Monaco is More Than a Tiny Tax Haven

Monaco is a living, breathing museum of money and the moneyed.


A sun-kissed harbor, intimate back streets, and a diamond-encrusted Che Guevara watch say Monaco.

Photos by Kristan Lawson

It’s hard to take Monaco seriously.

Race cars, movie-star princesses, and being nearly 200 times smaller than Albuquerque can do that to a nation.

Facing the Mediterranean Sea and flanked by flamboyant, full-figured, larger-than-life France, narrow Monaco occupies only about three-quarters of one square mile, which renders it the world’s second-smallest country, bigger only than Vatican City.

Founded by oceangoing Greeks during the sixth century B.C., ravaged by Saracens during the fifth century A.D., helmed by Genoese nobles who launched the ruling House of Grimaldi in 1133, captured by French Revolutionaries who sold off the royal art collection in 1793, granted sovereignty by a treaty in 1861, occupied by Italian Fascists and German Nazis during WWII, income tax-free since 1869, and now a stomping-ground for stars ranging from Rihanna (who shops here) to Ringo Starr (who lives here), Monaco has a rich history in more ways than one. But you could stroll the 3 miles from its western border to its eastern one in under two hours.

Hell-bent for Nice or Portofino, most travelers zip through here on the French SNCF rail system’s palm-fringed Marseille-Ventimiglia line without disembarking at Monaco’s sleek, stylish train station, the streams of lights lining its tunnel resembling shiny coins. Some visitors stop just long enough to snap a few faux-regal selfies on the Carrara marble stairways of the 13th-century Palais Princier, or pathetically pulling their pockets inside-out amidst the rococo grandiosity (golden walls within, opulent fountain without) of Le Casino de Monté Carlo. And granted, throngs arrive for the Formula 1 Grand Prix every May; tickets for prime viewing spots cost nearly $3,000 this year.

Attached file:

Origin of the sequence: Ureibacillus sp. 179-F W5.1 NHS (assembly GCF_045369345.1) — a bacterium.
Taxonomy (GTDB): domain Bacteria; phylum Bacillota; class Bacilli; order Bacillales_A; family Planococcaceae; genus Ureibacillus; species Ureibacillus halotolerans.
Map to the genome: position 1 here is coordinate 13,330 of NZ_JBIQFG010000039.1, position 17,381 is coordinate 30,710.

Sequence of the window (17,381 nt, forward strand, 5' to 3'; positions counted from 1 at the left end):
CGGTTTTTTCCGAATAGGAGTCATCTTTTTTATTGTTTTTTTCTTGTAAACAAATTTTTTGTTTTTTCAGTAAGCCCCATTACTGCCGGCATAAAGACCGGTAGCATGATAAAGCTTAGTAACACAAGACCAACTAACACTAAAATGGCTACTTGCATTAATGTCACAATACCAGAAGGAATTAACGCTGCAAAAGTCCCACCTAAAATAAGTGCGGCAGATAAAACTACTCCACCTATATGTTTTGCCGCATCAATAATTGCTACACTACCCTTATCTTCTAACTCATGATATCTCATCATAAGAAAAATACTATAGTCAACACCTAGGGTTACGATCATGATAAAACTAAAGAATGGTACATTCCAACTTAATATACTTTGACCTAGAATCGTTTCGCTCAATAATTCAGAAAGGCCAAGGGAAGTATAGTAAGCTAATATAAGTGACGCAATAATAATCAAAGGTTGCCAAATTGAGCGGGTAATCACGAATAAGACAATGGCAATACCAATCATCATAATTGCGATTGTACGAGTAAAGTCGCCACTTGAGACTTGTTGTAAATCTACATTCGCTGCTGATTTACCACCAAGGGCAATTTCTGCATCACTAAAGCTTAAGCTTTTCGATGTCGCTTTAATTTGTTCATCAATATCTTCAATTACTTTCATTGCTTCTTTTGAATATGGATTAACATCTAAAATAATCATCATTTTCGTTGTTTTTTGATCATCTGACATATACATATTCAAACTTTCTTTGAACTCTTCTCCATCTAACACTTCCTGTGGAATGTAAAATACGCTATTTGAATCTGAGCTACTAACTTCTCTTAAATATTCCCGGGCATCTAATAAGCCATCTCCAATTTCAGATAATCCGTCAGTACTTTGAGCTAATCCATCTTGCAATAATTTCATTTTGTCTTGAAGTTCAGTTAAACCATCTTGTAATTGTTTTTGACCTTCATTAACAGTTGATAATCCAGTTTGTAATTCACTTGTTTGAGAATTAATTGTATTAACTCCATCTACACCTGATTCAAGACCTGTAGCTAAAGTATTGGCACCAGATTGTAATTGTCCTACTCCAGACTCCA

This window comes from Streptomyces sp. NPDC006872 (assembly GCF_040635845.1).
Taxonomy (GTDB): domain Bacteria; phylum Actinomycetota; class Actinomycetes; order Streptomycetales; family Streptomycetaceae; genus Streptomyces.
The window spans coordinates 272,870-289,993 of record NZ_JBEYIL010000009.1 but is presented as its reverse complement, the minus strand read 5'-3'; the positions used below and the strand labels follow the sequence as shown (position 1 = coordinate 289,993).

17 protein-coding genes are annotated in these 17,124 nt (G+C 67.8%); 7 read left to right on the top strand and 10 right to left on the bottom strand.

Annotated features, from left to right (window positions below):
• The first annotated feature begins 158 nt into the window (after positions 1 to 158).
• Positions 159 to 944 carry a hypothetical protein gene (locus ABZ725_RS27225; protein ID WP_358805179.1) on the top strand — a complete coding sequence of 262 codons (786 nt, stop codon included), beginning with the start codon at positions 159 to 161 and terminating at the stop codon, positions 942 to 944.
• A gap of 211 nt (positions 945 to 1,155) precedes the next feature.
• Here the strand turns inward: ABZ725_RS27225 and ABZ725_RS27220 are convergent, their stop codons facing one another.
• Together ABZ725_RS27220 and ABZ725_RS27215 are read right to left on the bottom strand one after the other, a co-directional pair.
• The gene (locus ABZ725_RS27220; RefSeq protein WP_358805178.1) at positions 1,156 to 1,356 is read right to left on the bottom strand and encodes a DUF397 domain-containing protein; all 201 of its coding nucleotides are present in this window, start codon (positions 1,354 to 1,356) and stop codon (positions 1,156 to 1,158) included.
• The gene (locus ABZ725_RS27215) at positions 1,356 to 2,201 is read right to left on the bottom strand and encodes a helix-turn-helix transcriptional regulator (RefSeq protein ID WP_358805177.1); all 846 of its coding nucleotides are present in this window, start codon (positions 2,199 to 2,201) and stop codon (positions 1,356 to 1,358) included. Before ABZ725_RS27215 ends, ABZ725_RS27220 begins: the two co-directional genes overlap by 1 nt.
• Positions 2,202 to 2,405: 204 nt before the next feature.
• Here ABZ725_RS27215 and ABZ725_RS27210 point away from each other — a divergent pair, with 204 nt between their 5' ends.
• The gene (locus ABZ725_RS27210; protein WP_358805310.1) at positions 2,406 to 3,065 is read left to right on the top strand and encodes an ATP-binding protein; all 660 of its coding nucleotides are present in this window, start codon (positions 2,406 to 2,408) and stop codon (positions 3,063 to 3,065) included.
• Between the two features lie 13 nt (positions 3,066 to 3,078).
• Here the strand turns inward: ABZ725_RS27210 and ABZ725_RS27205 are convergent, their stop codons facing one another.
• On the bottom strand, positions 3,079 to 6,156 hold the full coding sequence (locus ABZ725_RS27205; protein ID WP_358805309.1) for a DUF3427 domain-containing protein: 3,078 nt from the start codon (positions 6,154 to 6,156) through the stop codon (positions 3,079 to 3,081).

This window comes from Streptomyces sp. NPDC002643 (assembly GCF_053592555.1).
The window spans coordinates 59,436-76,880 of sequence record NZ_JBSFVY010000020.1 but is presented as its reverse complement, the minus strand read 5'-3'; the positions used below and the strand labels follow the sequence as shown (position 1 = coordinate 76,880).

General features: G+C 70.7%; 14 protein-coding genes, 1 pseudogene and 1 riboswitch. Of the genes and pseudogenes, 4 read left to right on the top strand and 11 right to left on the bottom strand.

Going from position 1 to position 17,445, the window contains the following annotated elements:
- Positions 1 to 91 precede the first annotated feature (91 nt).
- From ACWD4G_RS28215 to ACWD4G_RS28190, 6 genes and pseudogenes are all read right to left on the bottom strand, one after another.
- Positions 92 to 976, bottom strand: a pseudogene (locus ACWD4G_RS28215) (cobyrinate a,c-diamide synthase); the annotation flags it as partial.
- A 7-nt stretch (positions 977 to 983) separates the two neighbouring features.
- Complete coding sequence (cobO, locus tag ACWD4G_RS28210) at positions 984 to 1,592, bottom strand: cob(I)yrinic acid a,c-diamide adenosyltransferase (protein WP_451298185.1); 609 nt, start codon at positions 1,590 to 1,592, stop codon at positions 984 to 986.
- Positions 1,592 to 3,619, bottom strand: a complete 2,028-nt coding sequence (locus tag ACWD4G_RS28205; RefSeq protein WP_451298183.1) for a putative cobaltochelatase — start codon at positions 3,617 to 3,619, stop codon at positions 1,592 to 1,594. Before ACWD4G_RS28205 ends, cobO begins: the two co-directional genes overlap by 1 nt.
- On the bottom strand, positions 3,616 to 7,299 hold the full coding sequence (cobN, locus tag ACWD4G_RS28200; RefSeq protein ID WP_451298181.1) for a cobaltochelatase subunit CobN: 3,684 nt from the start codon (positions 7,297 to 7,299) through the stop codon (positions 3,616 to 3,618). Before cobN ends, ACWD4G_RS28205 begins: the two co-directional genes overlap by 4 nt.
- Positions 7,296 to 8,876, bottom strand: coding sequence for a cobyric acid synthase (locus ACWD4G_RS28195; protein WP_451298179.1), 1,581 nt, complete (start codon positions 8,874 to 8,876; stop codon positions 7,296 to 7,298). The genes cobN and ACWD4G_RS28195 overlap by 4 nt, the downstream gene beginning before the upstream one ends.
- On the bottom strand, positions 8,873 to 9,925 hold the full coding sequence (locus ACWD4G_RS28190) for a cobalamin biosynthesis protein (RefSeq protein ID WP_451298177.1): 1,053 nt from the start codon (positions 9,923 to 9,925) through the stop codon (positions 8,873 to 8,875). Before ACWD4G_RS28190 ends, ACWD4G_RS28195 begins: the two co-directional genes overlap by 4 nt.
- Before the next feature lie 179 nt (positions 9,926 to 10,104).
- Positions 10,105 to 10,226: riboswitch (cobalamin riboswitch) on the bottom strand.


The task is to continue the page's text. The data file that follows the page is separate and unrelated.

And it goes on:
But far too many travelers consider Monaco too rich, too small, and/or too silly for an extended stay. Yet blessed with incomparable views, red-tile roofs and year-round sunshine, its streets cross-hatched efficiently into quartiers and wards, this pint-sized principality deserves a closer look.

As the Riviera’s pristine, self-contained jewel, it’s symbolized obligingly by the rubies, emeralds, sapphires, and pearls filling its shop windows, looking way too big to be real, yet are, evoking all the royalty, celebrity, and get-rich-quick mythologies that permeate these scenic slopes.

No lie: Monaco is a living, breathing museum of money and the moneyed, with even its Hello Kitty and Che Guevara kitsch measured in carats. It’s fun to stroll the quays lining Port Hercule, craning your neck to see the superyachts while wondering who’ll arrive next on the helicopter landing pads.

But for nature lovers, hikers, dreamers, families, and philatelists, Monaco offers diverse attractions, from a Byzantine cathedral to a zoo and world-class aquarium to glorious parks and gardens to museums addressing naval history, Napoleonic memorabilia, prehistoric anthropology, stamps, coins, vintage cars, and more.

Six convenient bus lines, including a special night bus and a harbor-crossing bateau bus, facilitate touring a micro-state that, while mockably small, is in parts vertiginously tall. An inexpensive day-pass makes getting around even easier.

The Museum of Old Monaco comprises a quick, free, crash-course in local culture. After filling up on Genoese socca chickpea crêpes and fresh local fruit from the historic covered Condamine Market, wander the medieval byways of Le Rocher, the 463-foot “Rock” atop whose sheer nougaty cliffs perches the palace. Crowning The Rock’s southwestern face are panoramic St. Martin Gardens and the monumental, century-old Oceanographic Museum, whose 67,000 square feet boast live-animal environments housing sharks, sea turtles, and more.

A Mediterranean microclimate makes Monaco’s outdoor attractions almost irresistible. Meditate amid the Japanese Garden’s serene teahouse, bamboo groves, and wooden-bridged ponds. Shiver in spooky, stalactite-spiked subterranean Observatory Cave, then emerge into the cliffside Exotic Garden, where more than 1,000 species of cacti and succulents bloom and bask.

At this point you’re drumming your fingertips, wondering churlishly why no one has yet mentioned a beach. That’s because Monaco’s only one is puny, pebbly, waveless, highrise-overhung, jam-packed Larvotto. You’re better off staying fully dressed and sniffing your way around the 8,000-bush Princess Grace Rose Garden—or swimming in the pool at your hotel: Not all of those in Monaco are five-star.

Sure, Monaco is minuscule. Sure, it’s an unapologetic outpost of the .001 percent. But loll under its shady trees, stoked and stroked—as others have been in this same place for 8,000 years—by the warm breath of the sea, and you will know that sometimes luxury is absolutely free. 


Resource Box

Port Hercule,

Japanese Garden,

The Observatory Cave,

The Exotic Garden,

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